Is it a serious adult drama, or a college audience buzz pic? The opening weekend performance of Sony’s “The Social Network” seems to have given edge to the adult drama camp, with the film seeing most of its ticket sales in areas concentrated around New York and L.A.
The good news? Adult dramas like “The Town” and “Wall Street: Money Never Sleeps” are holding well at the box office, showing potential for long playing time into the fall.
According to B.O. observers, the film’s reception outside of New York and L.A. is typical of the challenges adult dramas face in less urban areas.
Jeff Blake, Sony chairman of worldwide marketing and distribution, described the film’s fall launch date as a challenge, since bows in the 20s are the norm during the season.
“The trade-off is that if you have a good movie it will hold better,” Blake said.
“Social Network” is the year’s best reviewed film, with a 100% rating among top critics on Rotten Tomatoes. Yet auds weren’t quite as enthusiastic, giving the pic a B+ CinemaScore rating.
Blake said the film should be able to capitalize on those reviews, continuing to play strongly once word of mouth develops.
The film played best to female moviegoers aged 25 and over, but also saw strong turnouts of younger moviegoers. Pre-weekend tracking had suggested “Social Network,” which wound up with $22.4 million, would land near the mid-20s.
While pic saw strong turnouts in cities including Chicago, San Francisco, Dallas and Boston, auds in smaller markets appeared to be opting for more traditional popcorn fare.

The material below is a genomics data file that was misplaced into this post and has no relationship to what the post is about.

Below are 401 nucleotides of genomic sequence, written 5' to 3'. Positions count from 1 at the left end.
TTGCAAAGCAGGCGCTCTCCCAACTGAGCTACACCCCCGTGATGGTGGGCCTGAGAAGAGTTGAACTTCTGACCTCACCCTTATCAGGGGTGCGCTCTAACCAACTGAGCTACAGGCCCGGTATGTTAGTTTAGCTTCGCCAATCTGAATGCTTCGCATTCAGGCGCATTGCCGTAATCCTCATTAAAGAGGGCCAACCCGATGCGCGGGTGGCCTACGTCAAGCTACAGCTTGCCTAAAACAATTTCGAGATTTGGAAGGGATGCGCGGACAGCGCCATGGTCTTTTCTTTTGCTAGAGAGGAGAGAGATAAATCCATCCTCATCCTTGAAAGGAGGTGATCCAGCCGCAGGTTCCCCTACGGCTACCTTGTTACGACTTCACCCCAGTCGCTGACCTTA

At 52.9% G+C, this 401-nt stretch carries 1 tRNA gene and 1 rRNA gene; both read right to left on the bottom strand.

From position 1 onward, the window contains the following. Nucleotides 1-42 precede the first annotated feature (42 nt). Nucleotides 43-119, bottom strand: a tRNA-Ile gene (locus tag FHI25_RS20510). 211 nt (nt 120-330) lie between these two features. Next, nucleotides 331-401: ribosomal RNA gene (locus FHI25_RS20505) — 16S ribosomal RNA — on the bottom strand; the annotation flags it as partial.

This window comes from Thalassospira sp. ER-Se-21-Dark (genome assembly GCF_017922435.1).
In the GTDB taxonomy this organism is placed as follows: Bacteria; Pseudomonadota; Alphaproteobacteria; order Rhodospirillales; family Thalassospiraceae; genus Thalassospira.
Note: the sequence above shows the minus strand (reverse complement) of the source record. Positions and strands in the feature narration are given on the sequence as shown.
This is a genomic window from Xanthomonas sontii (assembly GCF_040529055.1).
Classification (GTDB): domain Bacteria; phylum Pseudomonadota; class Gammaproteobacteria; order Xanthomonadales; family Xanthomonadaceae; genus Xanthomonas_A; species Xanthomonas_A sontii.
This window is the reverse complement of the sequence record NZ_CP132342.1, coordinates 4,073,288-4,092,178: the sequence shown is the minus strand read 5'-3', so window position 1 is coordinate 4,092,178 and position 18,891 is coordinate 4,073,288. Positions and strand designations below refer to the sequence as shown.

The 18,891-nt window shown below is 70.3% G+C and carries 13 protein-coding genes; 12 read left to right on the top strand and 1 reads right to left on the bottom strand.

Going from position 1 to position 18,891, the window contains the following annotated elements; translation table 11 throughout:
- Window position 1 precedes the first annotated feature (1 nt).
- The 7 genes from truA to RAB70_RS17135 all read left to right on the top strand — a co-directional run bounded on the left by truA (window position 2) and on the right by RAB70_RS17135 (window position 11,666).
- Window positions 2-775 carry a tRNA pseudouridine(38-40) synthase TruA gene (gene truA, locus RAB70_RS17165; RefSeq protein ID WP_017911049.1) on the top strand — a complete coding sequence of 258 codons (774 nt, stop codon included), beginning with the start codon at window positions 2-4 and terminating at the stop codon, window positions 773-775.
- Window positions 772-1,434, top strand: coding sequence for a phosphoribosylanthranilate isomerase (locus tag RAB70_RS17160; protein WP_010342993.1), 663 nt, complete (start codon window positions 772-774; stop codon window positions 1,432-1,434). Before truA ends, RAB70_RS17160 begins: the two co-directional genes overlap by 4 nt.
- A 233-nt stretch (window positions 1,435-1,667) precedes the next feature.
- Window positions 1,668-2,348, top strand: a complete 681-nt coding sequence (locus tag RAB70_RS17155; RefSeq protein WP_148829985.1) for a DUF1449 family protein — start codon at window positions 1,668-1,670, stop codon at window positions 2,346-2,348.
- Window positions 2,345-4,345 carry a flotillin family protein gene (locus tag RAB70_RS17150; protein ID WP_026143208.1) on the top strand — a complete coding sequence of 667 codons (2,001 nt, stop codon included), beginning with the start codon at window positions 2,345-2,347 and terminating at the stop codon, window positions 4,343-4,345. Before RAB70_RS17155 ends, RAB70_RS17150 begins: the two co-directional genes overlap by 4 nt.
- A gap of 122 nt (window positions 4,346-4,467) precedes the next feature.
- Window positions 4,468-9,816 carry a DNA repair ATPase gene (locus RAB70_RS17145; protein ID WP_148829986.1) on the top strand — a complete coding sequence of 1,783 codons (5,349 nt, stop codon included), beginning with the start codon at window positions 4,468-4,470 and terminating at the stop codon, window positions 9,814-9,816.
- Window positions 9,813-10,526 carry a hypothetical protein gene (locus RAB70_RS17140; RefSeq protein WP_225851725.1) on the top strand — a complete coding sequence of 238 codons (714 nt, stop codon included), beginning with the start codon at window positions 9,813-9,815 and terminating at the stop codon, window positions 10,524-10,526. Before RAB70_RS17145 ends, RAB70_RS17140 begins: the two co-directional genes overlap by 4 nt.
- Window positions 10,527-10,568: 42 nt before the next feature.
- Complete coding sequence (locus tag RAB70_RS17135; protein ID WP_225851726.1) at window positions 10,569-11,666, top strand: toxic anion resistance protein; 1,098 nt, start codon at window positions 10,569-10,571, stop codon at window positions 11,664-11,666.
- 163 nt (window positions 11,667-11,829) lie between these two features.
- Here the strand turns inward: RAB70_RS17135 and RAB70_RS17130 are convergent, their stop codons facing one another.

“Dramas in general don’t necessarily catch on in smaller theaters on the first wind,” said Sony prexy of worldwide distribution Rory Bruer. “It’s something that has to permeate, and I think that’s why you see such a high multiple for films like this.”
Warner Bros.’ “The Town,” also drawing a predominantly adult aud in its third frame, bowed with $23.8 million and held steady last week, benefiting from strong word of mouth and positive reviews.
The same goes for 20th Century Fox’s “Wall Street,” which has cumed $35.8 million in two weeks. Domestic totals for “The Town” stand at $64 million.
While R-rated “The Town” was expected to skew older, exhibs weren’t sure how the “Social Network” aud would skew. Some theaters ran trailers with the pic for upcoming Sony titles “How Do You Know” and “The Tourist,” both of which should play well with older femmes.
Jeff Logan, prexy of South Dakota-based chain Logan Luxury Theatres, noted that the film posed certain challenges in marketing strategies, particularly trailer placement.
“We had a hard time trying to figure out where to spend our marketing dollar,” Logan said. “Factual dramas are always a tough sell in smaller cities, and this one kind of falls into that category.”
Fandango reported that a strong 44% of its ticket sales Monday were for “Social Network.”